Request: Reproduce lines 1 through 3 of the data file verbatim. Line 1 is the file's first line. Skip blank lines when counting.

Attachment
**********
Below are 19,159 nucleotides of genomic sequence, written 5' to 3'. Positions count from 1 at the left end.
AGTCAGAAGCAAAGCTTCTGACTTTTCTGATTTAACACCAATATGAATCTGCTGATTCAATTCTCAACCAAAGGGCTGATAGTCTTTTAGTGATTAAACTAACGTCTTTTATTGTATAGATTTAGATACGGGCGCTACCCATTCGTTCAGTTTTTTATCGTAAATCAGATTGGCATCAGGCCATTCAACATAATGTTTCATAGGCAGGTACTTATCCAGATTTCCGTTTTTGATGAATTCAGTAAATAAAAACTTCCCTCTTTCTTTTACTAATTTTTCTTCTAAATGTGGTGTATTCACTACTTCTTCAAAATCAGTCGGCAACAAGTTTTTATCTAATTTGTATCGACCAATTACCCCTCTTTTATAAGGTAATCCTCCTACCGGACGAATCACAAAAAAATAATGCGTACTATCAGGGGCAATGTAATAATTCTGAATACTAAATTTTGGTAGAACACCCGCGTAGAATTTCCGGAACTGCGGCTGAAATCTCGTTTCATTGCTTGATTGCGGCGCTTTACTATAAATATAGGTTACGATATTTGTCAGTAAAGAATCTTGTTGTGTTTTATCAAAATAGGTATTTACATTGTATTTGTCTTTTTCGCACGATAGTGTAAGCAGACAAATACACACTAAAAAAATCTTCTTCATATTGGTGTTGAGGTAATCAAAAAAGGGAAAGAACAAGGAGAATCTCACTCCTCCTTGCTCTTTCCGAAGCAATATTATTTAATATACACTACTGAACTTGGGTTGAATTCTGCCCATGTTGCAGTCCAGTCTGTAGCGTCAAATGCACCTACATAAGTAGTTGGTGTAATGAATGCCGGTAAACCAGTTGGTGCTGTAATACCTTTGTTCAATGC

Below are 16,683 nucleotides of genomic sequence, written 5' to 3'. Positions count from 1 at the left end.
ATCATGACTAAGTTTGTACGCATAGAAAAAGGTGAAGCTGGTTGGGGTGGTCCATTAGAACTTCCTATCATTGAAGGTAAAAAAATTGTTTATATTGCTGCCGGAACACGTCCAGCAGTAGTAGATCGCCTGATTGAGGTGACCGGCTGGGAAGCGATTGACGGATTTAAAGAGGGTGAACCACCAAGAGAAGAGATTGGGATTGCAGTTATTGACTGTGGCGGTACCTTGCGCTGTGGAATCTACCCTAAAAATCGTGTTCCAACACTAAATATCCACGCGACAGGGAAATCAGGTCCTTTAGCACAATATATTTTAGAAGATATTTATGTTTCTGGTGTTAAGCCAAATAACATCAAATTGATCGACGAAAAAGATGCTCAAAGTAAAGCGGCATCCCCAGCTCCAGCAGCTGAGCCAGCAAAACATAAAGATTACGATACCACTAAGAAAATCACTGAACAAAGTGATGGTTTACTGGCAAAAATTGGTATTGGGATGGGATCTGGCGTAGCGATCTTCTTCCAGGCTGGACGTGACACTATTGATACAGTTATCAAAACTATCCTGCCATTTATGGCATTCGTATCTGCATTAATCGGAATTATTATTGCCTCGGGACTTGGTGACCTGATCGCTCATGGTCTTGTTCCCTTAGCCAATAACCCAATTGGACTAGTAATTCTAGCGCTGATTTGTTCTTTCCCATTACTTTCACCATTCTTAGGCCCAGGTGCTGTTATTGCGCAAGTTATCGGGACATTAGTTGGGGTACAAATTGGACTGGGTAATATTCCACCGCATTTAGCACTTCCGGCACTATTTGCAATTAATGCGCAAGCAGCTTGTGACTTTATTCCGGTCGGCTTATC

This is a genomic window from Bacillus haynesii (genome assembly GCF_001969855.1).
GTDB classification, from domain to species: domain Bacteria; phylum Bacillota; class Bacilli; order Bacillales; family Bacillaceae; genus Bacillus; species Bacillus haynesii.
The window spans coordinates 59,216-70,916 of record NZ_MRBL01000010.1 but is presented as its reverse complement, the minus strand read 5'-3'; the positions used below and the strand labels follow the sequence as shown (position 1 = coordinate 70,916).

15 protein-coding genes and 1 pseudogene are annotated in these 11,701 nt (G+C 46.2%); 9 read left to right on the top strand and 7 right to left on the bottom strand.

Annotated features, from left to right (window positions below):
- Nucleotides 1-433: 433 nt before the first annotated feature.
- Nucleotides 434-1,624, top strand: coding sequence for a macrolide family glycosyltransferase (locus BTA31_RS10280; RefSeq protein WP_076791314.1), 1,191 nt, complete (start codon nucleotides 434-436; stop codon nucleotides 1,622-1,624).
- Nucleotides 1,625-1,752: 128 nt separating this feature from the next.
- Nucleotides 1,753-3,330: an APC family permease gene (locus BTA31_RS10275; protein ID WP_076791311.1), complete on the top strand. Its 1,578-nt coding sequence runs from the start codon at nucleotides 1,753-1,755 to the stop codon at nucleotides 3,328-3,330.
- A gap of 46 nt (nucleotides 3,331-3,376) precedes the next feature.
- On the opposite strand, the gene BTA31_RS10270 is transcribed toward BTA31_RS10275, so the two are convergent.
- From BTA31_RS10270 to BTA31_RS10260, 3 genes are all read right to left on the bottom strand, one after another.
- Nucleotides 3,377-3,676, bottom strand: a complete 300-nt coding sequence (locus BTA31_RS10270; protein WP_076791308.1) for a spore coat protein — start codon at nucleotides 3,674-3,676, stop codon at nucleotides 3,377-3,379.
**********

Below are 19,159 nucleotides of genomic sequence, written 5' to 3'. Positions count from 1 at the left end.
AGTCAGAAGCAAAGCTTCTGACTTTTCTGATTTAACACCAATATGAATCTGCTGATTCAATTCTCAACCAAAGGGCTGATAGTCTTTTAGTGATTAAACTAACGTCTTTTATTGTATAGATTTAGATACGGGCGCTACCCATTCGTTCAGTTTTTTATCGTAAATCAGATTGGCATCAGGCCATTCAACATAATGTTTCATAGGCAGGTACTTATCCAGATTTCCGTTTTTGATGAATTCAGTAAATAAAAACTTCCCTCTTTCTTTTACTAATTTTTCTTCTAAATGTGGTGTATTCACTACTTCTTCAAAATCAGTCGGCAACAAGTTTTTATCTAATTTGTATCGACCAATTACCCCTCTTTTATAAGGTAATCCTCCTACCGGACGAATCACAAAAAAATAATGCGTACTATCAGGGGCAATGTAATAATTCTGAATACTAAATTTTGGTAGAACACCCGCGTAGAATTTCCGGAACTGCGGCTGAAATCTCGTTTCATTGCTTGATTGCGGCGCTTTACTATAAATATAGGTTACGATATTTGTCAGTAAAGAATCTTGTTGTGTTTTATCAAAATAGGTATTTACATTGTATTTGTCTTTTTCGCACGATAGTGTAAGCAGACAAATACACACTAAAAAAATCTTCTTCATATTGGTGTTGAGGTAATCAAAAAAGGGAAAGAACAAGGAGAATCTCACTCCTCCTTGCTCTTTCCGAAGCAATATTATTTAATATACACTACTGAACTTGGGTTGAATTCTGCCCATGTTGCAGTCCAGTCTGTAGCGTCAAATGCACCTACATAAGTAGTTGGTGTAATGAATGCCGGTAAACCAGTTGGTGCTGTAATACCTTTGTTCAATGC

Below are 16,683 nucleotides of genomic sequence, written 5' to 3'. Positions count from 1 at the left end.